Our patient presented with the classical symptoms and history of MDS and based on negative findings and the spontaneous resolution of her condition, MDS was the most plausible diagnosis. For patients who continue to demonstrate persistence of symptomatology, there is a tendency that resolution may be unlikely . Depression and anxiety are not related to the condition even though some MDS patients may present with these conditions. They are a consequence of debilitation, our patient however did not present with these conditions . This condition may or may not be associated with tiredness, headache, disorientation, anxiety, and depression . Some sufferers of the condition complain about waves pushing them to one side . Vestibuloocular reflex (VOR) is maladapted and symptoms may be reduced by readaptation of the VOR . The cause of this condition is not well understood. So many theories exist in the literature about the etiology however; the condition may be a disorder of neuroplasticity especially because symptoms do not appear to respond to vestibular therapy . Most patients would have their symptoms resolve spontaneously however; patients with this condition are managed with benzodiazepines and physical therapy as well as support groups [6, 20]. Follow-up with these patients as well as the involvement of the ENT physicians and neurologists may become necessary.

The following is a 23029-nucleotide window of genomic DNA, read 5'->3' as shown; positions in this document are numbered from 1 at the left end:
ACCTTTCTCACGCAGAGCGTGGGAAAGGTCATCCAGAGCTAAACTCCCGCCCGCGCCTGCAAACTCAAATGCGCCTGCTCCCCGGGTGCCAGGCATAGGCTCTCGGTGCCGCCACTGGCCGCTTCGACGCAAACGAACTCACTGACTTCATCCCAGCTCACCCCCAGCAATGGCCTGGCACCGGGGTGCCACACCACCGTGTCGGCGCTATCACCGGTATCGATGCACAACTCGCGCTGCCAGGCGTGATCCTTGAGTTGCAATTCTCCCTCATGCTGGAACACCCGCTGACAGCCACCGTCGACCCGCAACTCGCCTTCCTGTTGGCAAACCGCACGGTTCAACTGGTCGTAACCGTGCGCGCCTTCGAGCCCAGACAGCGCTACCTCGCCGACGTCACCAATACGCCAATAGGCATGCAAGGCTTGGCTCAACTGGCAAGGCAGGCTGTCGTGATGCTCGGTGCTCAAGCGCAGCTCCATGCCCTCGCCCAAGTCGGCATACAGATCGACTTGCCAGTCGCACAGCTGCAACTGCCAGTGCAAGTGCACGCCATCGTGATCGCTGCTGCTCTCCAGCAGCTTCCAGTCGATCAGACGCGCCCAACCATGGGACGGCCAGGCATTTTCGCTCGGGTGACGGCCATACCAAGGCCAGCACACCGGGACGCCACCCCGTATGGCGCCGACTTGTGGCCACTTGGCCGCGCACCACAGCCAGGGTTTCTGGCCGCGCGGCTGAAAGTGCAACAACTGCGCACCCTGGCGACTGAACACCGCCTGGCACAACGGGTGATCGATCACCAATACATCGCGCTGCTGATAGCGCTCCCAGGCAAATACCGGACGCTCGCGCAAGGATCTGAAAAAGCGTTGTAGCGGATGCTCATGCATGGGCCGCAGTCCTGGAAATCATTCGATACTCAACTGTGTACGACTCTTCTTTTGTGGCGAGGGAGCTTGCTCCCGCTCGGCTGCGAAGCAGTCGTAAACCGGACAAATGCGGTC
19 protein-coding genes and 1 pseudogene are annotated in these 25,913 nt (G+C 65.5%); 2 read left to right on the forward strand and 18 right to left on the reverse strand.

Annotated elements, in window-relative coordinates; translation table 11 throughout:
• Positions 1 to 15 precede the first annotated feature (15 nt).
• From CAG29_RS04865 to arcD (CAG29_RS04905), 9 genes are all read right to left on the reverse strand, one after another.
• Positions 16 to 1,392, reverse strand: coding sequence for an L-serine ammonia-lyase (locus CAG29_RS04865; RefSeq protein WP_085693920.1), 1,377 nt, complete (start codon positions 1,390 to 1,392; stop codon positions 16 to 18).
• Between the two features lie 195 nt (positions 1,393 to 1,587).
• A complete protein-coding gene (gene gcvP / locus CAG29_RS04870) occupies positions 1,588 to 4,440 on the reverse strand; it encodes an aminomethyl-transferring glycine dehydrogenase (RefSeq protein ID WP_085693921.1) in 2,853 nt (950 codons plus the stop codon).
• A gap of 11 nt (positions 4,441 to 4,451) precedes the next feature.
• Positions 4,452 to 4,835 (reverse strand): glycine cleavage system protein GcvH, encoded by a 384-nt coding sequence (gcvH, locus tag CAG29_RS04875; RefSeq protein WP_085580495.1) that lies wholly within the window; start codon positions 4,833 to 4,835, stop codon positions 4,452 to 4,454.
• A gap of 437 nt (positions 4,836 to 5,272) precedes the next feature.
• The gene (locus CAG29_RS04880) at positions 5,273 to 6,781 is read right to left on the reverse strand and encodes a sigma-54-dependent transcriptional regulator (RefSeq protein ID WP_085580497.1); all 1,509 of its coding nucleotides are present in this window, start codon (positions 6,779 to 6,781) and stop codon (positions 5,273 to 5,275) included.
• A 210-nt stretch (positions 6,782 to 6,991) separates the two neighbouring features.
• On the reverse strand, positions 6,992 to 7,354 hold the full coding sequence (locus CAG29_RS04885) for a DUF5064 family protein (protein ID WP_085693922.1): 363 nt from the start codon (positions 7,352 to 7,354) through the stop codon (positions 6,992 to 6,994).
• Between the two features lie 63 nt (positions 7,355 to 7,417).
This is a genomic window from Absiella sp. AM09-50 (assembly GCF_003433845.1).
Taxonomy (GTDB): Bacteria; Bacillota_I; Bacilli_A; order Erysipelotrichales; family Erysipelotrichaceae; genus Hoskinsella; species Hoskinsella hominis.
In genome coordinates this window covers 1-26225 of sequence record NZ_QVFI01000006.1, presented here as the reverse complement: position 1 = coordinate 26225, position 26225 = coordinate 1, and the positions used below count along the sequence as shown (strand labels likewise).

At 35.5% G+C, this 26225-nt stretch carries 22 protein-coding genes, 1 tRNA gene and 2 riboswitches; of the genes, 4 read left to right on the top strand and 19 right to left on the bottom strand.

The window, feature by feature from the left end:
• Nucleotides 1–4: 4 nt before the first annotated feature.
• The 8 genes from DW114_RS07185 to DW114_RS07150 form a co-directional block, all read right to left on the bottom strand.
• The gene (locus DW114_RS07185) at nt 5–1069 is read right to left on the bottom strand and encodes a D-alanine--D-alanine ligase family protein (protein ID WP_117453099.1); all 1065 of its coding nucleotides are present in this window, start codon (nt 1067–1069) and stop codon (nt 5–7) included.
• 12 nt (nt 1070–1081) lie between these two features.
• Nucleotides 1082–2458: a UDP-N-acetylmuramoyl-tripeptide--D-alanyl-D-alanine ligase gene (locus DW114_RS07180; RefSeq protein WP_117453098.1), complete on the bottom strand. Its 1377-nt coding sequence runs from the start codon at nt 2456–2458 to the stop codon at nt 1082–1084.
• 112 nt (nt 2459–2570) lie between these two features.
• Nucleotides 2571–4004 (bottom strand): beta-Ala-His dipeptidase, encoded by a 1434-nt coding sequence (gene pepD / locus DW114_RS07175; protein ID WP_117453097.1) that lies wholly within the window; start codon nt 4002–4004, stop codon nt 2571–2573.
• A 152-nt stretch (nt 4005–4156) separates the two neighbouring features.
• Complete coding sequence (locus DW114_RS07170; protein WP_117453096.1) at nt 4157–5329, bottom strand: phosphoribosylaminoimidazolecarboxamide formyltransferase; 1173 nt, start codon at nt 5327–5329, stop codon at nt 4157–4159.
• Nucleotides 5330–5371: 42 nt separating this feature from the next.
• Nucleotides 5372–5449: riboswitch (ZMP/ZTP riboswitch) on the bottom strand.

It is important to consider MDS in a patient with the following: a patient who has recently returned from a trip (land, air, or boat) with complaints of abnormal perception of motion who also has negative findings on clinical evaluation as well as negative laboratory findings and radiological tests. If the diagnosis is missed, morbidity could worsen and depression and anxiety may ensue. The key to successful management of patients with MDS is recognizing the condition with its classical presentation, reassurance, benzodiazepines, and support.
Conflict of Interests
The authors declare that there is no conflict of interests regarding the publication of this paper.
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Copyright © 2015 Veronica Nwagwu et al. This is an open access article distributed under the Creative Commons Attribution License, which permits unrestricted use, distribution, and reproduction in any medium, provided the original work is properly cited.